Templar Maps


On the website templiers.net a host of templar sites in France and their history is described in great detail. The same is true for the Project Beauceant website on templiers.org. Regrettably, these websites differ in detail, number and location of commanderies presented. Furthermore, locating the indicated sites on modern maps is hardly possible in the first case and rather difficult in the second.

Therefore, TemplarsNow has started a project which will pinpoint the geographical location of Templar sites in France. TemplarsNow has earlier done a similar job for The Netherlands, Belgium and Luxembourg.

The French maps are being constructed by combining the information of both websites mentioned above and plotting it on modern Google-satellite maps, one per Department. In the process, the geographical location of each site is checked on the Cassini-map and other sources on the internet if necessary.

Primary source is the templiers.net website. Additional information is used from the templiers.org website and from other sources on the internet. The site description on the maps uses snippits of text (for now in French) and photographs, mainly from the templiers.net website. Other sources such as the French Wikipedia websites, and other sources mentioned therein, are used as cross reference and for additional information. If such information is presented, the sources are indicated.

The illustration above presents a part of the resulting map for the Creuse Department (23). All completed maps are summed up below.

On the maps four types of Templar sites are distinguished:
  1. major actual Templar site which at present holds multiple important buildings and/or ruins
  2. actual Templar site which at present holds one or a small number of buildings and/or ruins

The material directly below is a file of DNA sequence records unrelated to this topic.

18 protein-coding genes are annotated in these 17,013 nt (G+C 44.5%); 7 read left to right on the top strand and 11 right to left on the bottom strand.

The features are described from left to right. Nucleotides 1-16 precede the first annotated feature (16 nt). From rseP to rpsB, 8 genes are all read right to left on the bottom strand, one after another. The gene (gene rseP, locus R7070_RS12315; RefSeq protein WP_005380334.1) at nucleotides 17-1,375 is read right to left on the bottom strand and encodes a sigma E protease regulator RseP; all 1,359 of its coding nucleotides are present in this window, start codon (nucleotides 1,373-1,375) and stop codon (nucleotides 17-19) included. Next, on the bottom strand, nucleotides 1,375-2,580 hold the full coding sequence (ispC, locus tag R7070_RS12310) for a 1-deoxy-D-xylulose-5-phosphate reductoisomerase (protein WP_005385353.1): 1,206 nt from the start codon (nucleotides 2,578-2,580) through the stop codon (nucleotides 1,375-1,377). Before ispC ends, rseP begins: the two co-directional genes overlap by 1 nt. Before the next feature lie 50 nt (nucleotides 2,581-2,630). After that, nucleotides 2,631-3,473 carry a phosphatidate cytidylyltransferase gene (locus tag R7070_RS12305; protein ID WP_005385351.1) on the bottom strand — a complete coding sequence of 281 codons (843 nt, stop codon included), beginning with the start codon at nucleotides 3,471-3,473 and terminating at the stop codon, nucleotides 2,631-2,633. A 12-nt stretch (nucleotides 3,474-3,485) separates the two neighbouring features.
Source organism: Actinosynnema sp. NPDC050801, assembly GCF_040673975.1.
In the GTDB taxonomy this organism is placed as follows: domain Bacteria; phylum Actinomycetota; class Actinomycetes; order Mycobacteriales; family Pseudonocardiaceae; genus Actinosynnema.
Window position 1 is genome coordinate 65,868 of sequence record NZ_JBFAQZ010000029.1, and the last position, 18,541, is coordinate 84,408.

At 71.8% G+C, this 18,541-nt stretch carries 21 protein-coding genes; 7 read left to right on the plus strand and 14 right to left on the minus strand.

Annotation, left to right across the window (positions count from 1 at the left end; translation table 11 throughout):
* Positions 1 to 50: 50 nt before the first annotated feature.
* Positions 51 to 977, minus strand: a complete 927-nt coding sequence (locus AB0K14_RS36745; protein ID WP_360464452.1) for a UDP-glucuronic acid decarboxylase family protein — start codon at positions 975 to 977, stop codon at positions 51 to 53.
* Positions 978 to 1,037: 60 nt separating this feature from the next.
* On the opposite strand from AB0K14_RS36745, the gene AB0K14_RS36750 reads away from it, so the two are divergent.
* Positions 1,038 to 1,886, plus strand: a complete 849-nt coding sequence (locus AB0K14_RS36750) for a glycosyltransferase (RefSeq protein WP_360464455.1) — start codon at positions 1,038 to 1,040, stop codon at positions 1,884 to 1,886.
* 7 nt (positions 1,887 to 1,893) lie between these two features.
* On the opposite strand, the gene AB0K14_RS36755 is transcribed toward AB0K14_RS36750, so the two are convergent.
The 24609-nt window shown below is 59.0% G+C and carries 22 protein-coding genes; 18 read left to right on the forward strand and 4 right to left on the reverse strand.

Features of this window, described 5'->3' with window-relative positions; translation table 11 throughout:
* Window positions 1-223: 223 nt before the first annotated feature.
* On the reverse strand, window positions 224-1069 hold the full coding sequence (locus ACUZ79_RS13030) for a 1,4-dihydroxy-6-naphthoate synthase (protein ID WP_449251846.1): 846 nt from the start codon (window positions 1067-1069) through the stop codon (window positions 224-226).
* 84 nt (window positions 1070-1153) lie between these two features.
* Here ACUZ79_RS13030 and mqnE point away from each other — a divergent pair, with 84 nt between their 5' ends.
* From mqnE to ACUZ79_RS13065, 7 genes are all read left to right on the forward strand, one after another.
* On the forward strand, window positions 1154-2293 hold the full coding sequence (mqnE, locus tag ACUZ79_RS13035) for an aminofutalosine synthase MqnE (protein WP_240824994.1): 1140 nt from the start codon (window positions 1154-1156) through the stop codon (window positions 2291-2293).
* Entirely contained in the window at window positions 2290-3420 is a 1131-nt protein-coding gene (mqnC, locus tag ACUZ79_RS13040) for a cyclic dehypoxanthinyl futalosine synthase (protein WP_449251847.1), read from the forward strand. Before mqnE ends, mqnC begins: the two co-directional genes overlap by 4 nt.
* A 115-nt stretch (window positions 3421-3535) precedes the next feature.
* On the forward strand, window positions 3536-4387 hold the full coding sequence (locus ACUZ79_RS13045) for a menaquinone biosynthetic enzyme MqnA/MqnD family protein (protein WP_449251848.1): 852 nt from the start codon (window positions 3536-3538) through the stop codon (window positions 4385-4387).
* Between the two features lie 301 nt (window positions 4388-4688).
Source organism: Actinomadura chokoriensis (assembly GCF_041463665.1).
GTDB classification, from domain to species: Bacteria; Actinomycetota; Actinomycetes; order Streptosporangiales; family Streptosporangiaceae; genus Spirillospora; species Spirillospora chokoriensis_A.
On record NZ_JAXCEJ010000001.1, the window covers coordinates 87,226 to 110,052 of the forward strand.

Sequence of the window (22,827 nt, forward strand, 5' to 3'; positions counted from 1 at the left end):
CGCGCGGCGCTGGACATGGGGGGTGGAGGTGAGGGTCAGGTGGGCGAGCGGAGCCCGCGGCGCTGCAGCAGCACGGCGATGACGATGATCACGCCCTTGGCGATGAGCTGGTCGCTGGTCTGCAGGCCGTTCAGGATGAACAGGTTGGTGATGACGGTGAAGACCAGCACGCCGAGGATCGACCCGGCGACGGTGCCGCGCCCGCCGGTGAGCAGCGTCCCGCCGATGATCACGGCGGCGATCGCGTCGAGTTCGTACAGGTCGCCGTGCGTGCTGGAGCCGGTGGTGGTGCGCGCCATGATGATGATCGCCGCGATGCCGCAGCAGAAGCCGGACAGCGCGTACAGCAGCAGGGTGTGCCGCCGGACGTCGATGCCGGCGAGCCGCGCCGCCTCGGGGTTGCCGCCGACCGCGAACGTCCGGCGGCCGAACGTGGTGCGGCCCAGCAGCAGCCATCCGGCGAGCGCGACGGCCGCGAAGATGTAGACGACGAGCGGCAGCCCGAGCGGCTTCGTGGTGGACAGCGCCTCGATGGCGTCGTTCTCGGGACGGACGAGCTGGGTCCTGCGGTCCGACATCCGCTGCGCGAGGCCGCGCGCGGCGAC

3. historical Templar site where as yet no remains are found but of which the former presence can be inferred from toponymes etc
  4. historical Templar site which is mentioned in the sources but whereof no traces whatsoever remains in the field
The symbols used for each category are:

category 1
category 2
category 3
category 4

Obviously these new TemplarNow maps could not have been made without the information provided by the websites http://templiers.net and http://templiers.org as well as aditional sources. Therefore these maps should mainly be seen as the elaborated and augmented representation and visualisation of the great work of others.

The as yet available departmental maps are indicated on the map below by a small Templar cross. They can be opened by the links below the map.

This map shows the pre-2016 Regional boundaries. source map

For now maps for the following Departments are available:

03 Allier
10 Aube
11 Aude
12 Aveyron
15 Cantal
18 Cher

19 Corrèze
21 Côte d'Or
23 Creuse
34 Hérault
36 Indre

42 Loire
46 Lot
52 Haute-Marne
58 Nièvre
63 Puy de Dôme
69 Rhône

71 Saône et Loire
81 Tarn
87 Haute-Vienne
89 Yonne

Commanderies in France - screen print from www.templiers.org



Source: Sporen van de Tempelieren in Nederland - http://www.tempelieren.nl - © Ben Brus 2003-2012


source: Jan Hosten 2006: De tempeliers - de tempelorde tijdens de kruistochten en in de Lage Landen" (in Dutch, translation title: The Knights Templar - the Order of the Temple during the crusades and in the Low Lands); ISBN-13 978-90-430-1061-0; Publ Pearson Education Benelux, Amsterdam

Knight Templar Commanderies in Europe ca 1300 source 


Commanderies of the Johanniter Order 1300 source

Commanderies of several Knights Orders in Switserland   source 

Jerusalem AD 958-1052, according to the Arab geographers; from from Palestine Under the Muslims: A Description of Syria and the Holy Land from AD 650 to 1500, by Guy Le Strange, London 1890, in Wikipedia

France 1154